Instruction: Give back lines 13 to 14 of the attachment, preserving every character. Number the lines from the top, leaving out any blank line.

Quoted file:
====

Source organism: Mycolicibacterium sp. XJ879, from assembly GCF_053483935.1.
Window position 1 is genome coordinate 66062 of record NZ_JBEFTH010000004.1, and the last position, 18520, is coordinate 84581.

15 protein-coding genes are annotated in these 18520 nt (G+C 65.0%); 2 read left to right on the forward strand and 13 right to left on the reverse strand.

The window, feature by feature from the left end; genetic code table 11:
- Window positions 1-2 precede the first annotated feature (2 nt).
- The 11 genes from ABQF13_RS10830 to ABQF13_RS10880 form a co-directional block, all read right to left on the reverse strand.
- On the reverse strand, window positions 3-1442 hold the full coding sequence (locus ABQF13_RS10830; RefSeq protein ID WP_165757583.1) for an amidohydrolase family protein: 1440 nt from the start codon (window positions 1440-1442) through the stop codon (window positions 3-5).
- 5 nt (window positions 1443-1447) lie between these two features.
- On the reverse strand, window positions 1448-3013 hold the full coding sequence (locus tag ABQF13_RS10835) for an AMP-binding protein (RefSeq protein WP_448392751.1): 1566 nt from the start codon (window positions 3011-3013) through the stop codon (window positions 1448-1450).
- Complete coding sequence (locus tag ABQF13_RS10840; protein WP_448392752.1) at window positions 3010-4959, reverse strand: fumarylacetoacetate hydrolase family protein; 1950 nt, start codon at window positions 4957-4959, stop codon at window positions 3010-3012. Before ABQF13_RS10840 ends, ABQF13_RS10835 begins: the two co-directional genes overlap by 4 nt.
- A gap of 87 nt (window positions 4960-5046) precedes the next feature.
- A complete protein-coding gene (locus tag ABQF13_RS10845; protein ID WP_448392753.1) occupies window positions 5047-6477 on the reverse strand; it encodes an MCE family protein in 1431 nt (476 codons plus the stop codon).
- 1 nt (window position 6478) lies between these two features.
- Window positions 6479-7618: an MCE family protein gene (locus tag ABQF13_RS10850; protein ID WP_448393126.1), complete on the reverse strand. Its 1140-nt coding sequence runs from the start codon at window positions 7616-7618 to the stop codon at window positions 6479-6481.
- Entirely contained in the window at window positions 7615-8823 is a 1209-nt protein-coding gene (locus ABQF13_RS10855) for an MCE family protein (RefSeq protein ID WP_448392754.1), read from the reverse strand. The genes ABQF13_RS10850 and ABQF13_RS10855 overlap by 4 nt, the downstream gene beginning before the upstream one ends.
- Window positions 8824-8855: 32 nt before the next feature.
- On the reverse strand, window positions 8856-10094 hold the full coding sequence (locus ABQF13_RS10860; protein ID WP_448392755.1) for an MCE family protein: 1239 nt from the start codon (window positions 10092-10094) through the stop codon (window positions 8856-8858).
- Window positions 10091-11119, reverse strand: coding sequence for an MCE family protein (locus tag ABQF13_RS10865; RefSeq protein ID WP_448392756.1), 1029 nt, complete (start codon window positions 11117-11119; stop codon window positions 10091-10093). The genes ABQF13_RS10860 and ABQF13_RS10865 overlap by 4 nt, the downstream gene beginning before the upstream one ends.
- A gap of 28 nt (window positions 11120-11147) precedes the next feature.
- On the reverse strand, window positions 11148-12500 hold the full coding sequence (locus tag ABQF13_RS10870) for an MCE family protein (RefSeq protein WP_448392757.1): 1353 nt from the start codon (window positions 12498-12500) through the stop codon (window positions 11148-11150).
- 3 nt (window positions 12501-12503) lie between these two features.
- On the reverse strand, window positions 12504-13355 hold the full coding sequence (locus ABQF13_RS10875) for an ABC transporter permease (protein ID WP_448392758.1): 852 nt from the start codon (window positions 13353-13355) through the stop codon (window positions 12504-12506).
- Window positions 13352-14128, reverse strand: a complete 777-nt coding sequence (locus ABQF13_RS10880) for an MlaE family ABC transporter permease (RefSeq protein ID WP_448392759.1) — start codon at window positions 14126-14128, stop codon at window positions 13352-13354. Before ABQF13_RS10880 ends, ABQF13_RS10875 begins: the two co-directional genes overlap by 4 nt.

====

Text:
- 1 nt (window position 6478) lies between these two features.
- Window positions 6479-7618: an MCE family protein gene (locus tag ABQF13_RS10850; protein ID WP_448393126.1), complete on the reverse strand. Its 1140-nt coding sequence runs from the start codon at window positions 7616-7618 to the stop codon at window positions 6479-6481.